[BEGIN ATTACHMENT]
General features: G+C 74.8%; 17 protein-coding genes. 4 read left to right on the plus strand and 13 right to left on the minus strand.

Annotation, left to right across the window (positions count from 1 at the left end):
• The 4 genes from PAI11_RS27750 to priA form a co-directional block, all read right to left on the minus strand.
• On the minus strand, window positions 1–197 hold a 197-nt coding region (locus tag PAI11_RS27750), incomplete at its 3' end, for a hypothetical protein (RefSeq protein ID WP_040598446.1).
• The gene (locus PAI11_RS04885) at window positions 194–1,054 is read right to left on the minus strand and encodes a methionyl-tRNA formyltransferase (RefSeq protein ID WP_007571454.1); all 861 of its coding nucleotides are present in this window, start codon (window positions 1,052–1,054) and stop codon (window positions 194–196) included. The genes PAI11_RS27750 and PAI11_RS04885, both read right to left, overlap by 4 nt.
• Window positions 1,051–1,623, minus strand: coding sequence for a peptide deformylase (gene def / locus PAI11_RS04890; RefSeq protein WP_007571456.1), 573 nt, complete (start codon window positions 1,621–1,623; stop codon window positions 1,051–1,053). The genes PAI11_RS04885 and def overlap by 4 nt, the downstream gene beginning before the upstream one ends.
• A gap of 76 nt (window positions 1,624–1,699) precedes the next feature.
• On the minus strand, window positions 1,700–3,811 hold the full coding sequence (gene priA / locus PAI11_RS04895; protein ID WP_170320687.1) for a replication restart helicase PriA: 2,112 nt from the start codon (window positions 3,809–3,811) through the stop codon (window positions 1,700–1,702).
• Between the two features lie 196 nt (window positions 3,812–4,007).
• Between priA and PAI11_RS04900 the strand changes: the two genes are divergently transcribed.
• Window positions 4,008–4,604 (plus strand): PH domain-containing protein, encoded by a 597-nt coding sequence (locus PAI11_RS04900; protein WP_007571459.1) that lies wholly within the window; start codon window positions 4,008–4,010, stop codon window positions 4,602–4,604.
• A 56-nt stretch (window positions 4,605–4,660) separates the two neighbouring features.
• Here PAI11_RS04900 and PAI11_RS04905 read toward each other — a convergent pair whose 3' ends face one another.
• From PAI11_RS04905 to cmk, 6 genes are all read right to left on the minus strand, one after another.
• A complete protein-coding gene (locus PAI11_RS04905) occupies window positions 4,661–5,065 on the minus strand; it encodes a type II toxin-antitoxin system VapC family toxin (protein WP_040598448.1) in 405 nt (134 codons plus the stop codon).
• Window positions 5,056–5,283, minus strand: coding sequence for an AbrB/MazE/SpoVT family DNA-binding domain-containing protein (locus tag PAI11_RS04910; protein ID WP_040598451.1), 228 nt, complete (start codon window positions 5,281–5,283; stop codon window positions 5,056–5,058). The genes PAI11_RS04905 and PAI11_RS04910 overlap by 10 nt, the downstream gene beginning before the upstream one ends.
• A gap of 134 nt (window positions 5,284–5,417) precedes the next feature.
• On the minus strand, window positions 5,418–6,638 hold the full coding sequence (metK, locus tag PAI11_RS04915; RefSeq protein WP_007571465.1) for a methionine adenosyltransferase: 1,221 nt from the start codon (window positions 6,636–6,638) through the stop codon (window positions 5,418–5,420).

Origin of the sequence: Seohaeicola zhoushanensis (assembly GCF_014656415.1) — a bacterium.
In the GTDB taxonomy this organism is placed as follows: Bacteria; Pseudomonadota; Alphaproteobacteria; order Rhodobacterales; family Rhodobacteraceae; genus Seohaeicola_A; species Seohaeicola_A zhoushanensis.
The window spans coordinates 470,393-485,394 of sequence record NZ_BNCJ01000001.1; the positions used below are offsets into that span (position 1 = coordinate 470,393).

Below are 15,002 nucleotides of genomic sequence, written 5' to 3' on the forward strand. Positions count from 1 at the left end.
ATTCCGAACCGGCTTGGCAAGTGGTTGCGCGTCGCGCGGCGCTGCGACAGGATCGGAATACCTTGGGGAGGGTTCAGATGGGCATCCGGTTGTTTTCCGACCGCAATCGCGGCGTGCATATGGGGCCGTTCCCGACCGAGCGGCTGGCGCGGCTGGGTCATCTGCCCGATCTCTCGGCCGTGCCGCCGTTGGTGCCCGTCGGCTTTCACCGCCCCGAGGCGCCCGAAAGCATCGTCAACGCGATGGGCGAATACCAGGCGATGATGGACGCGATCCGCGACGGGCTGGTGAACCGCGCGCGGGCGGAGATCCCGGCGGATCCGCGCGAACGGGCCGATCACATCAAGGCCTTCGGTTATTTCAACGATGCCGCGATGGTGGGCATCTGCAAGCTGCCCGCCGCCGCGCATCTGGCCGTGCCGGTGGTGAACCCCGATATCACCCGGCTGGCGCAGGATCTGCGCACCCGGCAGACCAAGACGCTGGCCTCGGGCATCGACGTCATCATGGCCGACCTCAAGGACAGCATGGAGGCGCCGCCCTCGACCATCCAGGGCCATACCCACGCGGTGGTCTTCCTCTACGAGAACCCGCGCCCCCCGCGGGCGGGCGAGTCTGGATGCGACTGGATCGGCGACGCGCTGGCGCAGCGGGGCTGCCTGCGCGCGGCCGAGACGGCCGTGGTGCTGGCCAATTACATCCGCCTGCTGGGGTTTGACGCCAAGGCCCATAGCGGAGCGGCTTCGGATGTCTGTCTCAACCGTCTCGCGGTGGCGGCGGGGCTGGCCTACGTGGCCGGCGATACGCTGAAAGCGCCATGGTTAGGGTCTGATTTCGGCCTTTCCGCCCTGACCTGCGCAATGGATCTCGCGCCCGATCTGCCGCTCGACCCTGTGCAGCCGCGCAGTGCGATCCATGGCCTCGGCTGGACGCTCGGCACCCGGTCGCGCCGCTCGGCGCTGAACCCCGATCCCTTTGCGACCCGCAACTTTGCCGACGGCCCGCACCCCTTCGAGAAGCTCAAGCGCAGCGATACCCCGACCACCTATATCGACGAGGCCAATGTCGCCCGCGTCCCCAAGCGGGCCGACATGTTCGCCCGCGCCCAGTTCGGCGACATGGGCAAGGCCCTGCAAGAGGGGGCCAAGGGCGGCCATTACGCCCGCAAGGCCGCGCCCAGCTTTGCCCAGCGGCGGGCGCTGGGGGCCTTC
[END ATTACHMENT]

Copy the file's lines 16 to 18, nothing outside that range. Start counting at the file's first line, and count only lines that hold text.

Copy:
• Window positions 5,056–5,283, minus strand: coding sequence for an AbrB/MazE/SpoVT family DNA-binding domain-containing protein (locus tag PAI11_RS04910; protein ID WP_040598451.1), 228 nt, complete (start codon window positions 5,281–5,283; stop codon window positions 5,056–5,058). The genes PAI11_RS04905 and PAI11_RS04910 overlap by 10 nt, the downstream gene beginning before the upstream one ends.
• A gap of 134 nt (window positions 5,284–5,417) precedes the next feature.
• On the minus strand, window positions 5,418–6,638 hold the full coding sequence (metK, locus tag PAI11_RS04915; RefSeq protein WP_007571465.1) for a methionine adenosyltransferase: 1,221 nt from the start codon (window positions 6,636–6,638) through the stop codon (window positions 5,418–5,420).